Meng Wanzhou appears in court to argue U.S. misled Canada in extradition case
Week-long proceeding to determine if latest line of attack meets threshold for judge's consideration
Meng Wanzhou made her first appearance in B.C. Supreme Court in months on Monday as her lawyers accused the United States of cherry-picking evidence to try to convince Canada to extradite her.
Defence lawyer Scott Fenton told Associate Chief Justice Heather Holmes the underlying record of the case filed against the Huawei executive was filled with omissions and misstatements.
Meng, 48, is accused of fraud and conspiracy to commit bank fraud.
Prosecutors claim that she used a PowerPoint presentation to lie to an HSBC executive about Huawei's control of a company that was accused of violating U.S. sanctions against Iran.
As a result, the bank allegedly put itself at risk of prosecution for breaching the same laws by continuing to process financial transactions for Huawei through the U.S. banking system.
But Fenton claimed that prosecutors left out two crucial slides from the presentation which established that Meng gave HSBC all the information the financial institution needed to keep out of trouble.
"This is really the elephant in the room," Fenton told the judge.
"She told them everything they needed to know to measure sanctions risk."
The hearing is only likely to last until Wednesday.
The arguments about the record of the case are one of three lines of attack the defence team is taking to try to scuttle the extradition proceedings against Meng, Huawei's chief financial officer.
Hearings have been set for February 2021 on the other two alleged abuses of process, which centre on politicization of the case and alleged violations of her rights at the time of arrest.
The purpose of this week's proceedings is as a kind of screening procedure for Holmes to decide if concerns about the evidence reach the same threshold for consideration or if the allegations are frivolous.
The proceeding happened in a vastly different courtroom from the last major hearing in the extradition proceedings, which was held last January, when Meng argued that the offence she is accused of would not be considered a crime in Canada.
She lost that argument, clearing a major hurdle toward extradition for the Crown.
Meng wore a light purple mask with the words "Made in Taiwan" printed at the bottom. Her hair is much longer than the last time she appeared in court, and she wore a striped shirt and long beige shorts which displayed the GPS monitoring ankle bracelet she wears as part of her bail conditions.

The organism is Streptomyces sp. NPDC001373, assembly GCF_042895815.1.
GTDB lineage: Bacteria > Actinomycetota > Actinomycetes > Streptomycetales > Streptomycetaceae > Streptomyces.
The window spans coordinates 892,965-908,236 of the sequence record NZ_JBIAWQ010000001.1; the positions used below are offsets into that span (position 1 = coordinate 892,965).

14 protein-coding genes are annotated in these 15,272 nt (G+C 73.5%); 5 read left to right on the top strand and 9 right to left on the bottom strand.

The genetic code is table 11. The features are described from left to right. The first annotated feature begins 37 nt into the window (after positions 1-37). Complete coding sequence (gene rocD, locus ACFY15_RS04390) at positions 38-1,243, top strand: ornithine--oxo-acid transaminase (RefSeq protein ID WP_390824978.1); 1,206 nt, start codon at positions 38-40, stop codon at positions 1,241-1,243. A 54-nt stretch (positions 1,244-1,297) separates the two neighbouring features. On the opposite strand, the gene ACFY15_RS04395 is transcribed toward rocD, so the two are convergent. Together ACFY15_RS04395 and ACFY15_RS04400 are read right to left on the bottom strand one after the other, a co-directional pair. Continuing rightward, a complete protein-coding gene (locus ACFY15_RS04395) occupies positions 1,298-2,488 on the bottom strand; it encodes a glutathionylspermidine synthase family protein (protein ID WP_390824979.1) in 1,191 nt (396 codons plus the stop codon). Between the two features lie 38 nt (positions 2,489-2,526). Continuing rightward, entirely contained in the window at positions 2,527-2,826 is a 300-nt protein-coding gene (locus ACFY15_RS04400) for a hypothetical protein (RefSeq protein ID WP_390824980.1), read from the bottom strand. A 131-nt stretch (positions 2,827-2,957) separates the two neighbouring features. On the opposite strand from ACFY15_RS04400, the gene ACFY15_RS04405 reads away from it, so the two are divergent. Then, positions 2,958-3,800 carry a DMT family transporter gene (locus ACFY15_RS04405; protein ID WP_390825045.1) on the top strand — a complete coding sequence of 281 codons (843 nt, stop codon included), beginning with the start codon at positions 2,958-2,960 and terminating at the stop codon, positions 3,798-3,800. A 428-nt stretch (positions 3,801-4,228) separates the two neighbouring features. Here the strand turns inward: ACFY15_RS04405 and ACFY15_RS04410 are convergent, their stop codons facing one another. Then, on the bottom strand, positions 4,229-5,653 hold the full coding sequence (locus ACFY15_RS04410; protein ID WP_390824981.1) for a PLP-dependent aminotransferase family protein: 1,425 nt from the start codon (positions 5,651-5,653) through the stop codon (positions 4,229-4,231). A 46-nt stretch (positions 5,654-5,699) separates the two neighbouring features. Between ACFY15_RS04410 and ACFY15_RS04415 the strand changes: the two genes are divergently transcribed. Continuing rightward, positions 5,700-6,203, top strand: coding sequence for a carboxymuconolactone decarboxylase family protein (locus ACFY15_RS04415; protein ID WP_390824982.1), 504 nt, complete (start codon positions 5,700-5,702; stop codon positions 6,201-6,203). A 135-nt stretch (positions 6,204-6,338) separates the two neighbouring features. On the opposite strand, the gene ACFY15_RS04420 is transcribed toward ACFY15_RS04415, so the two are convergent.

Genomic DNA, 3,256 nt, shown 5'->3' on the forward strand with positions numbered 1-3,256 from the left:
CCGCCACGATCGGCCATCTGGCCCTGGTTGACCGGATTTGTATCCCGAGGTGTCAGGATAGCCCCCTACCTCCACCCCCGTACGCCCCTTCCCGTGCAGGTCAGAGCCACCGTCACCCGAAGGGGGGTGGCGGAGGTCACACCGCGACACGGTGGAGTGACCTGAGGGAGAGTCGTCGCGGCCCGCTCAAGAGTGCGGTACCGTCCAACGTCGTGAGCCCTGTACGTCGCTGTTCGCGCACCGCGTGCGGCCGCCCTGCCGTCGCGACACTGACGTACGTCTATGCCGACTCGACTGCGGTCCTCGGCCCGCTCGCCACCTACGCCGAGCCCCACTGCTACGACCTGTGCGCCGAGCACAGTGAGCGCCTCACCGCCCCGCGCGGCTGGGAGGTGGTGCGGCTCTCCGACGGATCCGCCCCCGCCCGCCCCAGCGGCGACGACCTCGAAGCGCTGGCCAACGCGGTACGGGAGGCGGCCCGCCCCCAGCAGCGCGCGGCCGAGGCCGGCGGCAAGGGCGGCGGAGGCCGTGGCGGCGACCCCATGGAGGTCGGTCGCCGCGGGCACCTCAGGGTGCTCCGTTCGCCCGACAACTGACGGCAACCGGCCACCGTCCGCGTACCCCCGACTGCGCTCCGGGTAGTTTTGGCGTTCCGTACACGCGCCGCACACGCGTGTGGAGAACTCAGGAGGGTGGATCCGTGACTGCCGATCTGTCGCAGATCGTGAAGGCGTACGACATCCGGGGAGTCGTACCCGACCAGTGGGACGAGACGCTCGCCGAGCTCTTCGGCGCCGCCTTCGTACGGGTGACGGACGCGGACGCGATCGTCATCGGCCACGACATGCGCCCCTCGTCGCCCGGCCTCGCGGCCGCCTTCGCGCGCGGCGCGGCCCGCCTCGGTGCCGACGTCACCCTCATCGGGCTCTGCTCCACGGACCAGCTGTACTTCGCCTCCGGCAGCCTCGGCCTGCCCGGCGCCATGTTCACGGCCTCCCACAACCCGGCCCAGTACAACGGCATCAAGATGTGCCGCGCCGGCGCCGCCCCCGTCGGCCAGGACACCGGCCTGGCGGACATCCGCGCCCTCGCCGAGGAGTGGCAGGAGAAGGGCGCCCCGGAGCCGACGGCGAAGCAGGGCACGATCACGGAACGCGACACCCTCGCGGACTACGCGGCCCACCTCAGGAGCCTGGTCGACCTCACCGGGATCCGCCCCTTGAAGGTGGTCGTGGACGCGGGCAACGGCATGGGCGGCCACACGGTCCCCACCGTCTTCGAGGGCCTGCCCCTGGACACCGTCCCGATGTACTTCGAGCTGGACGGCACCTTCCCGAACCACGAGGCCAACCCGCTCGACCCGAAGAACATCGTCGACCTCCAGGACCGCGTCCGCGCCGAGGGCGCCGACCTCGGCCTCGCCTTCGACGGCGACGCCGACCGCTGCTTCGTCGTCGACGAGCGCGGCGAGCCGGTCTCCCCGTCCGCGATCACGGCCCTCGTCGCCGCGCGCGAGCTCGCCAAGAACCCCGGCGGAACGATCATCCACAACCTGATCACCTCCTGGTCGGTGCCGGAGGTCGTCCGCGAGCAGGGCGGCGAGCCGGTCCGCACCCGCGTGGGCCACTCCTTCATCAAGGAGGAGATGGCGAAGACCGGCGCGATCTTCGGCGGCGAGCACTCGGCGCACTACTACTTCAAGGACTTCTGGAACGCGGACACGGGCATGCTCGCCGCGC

Meng was arrested at Vancouver's airport on Dec. 1, 2018 on what was supposed to be a stopover from Hong Kong to Mexico City.
'Not a runaway train motion'
The Crown will argue for a summary dismissal of the defence's application for a full hearing on the allegations about the underlying evidence. In extradition cases, the record of the case provided by a requesting state is usually held to be presumptively reliable.
But Fenton said that with that "shortcut" comes a duty for diligence, candour and accuracy.
"This is not a runaway train motion," he said, assuring Holmes that the allegations were serious enough to warrant a stay of proceedings.
"This is not going to delay, prolong or interfere with the schedule in any way."
Meng's lawyers claim senior executives at HSBC knew about Huawei's true relationship with SkyCom, not just "junior" employees, as described in the record of the case.
They say prosecutors failed to mention that HSBC didn't have to use the American banking system to clear financial transactions related to the companies — meaning no sanctions would be violated.
The defence team wants to enter as evidence an affidavit from John Bellinger, a former counsel to the George W. Bush White House, who claims the U.S. has never imposed civil or criminal penalties on a bank for breaking sanctions after being misled by a customer.
"Any assertion that Ms. Meng's alleged misrepresentations would have put the bank in legal jeopardy for sanctions violations is not supported by past U.S. government practice."
'Actual trial of evidence is not in question'
In court documents, Meng's lawyers point to a 2003 case in which a B.C. Supreme Court judge stayed proceedings when the United Kingdom sought a Victoria man for extradition in relation to an alleged conspiracy involving the sale of rare coins.
In that case, the man's defence determined that one of the chief witnesses had absconded, another had died, and prosecutors didn't actually know if another was available.
In granting a stay, the judge said it would be "unsafe" to rely on the record of the case.
"Where the conduct of a foreign certifying authority falls so far below and expected reasonable standard to amount to a complete failure of due diligence, this impacts on the fairness of the extradition process," wrote Justice Sunni Stromberg-Stein.
The Crown's reply to the defence arguments has yet to be released to the public.
But Vancouver-based lawyer Gary Botting, who wrote a book on Canadian extradition law, says he doesn't expect the defence to succeed.
Botting says courts have held that "the record of the case is presumptively reliable."
"Everything is aimed at seeing this as a pre-trial patent process that doesn't really result in a trial," he said. "So the actual trial of evidence is not in question."
If anything, Botting expects the Crown to buttress its case with new allegations contained in stories from Reuters this summer that claimed internal documents obtained by the news agency showed that Huawei had acted to cover up its relationship with SkyCom after Reuters first reported on the relationship between the two companies.
Meng has denied the allegations against her. A decision isn't expected on extradition until at least mid-2021.